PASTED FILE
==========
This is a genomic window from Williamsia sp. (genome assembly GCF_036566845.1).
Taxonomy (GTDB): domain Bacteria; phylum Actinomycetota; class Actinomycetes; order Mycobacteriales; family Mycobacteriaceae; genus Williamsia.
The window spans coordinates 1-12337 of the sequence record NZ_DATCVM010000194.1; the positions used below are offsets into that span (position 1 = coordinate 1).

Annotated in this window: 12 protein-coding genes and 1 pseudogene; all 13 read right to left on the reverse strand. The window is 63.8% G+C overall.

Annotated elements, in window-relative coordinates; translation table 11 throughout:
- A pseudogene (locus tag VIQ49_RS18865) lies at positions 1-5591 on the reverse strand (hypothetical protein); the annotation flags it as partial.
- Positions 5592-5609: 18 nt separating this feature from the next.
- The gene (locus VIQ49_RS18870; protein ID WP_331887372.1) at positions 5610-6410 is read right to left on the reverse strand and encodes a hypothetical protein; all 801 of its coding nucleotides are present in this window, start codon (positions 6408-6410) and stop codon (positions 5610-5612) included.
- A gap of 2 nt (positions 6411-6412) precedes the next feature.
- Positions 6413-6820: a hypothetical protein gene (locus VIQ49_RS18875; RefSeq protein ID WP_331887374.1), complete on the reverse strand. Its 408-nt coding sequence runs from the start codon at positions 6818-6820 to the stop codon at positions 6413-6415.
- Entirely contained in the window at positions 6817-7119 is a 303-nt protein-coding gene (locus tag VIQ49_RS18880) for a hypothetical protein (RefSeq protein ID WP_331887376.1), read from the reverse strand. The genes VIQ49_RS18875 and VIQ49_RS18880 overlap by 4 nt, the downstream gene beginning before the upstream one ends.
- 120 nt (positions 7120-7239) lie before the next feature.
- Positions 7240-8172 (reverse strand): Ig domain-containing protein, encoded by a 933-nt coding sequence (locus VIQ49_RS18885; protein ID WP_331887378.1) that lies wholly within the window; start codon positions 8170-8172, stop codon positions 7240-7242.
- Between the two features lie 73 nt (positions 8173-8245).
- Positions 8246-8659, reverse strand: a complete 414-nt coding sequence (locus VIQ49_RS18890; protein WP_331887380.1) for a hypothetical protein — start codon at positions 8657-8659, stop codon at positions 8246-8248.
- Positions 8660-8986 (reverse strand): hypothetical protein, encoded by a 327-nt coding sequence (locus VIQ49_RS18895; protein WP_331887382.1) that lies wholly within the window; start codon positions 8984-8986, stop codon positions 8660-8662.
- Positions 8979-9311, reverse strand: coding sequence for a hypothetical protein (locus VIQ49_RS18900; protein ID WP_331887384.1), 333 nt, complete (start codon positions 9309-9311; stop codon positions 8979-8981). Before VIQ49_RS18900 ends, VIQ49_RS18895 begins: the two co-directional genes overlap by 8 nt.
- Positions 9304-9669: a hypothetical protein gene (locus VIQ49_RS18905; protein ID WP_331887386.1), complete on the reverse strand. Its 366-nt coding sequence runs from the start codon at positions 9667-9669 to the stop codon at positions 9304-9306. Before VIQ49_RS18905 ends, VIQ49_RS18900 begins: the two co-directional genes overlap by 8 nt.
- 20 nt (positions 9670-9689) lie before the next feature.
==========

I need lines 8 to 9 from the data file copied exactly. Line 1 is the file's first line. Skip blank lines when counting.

- The gene (locus VIQ49_RS18870; protein ID WP_331887372.1) at positions 5610-6410 is read right to left on the reverse strand and encodes a hypothetical protein; all 801 of its coding nucleotides are present in this window, start codon (positions 6408-6410) and stop codon (positions 5610-5612) included.
- A gap of 2 nt (positions 6411-6412) precedes the next feature.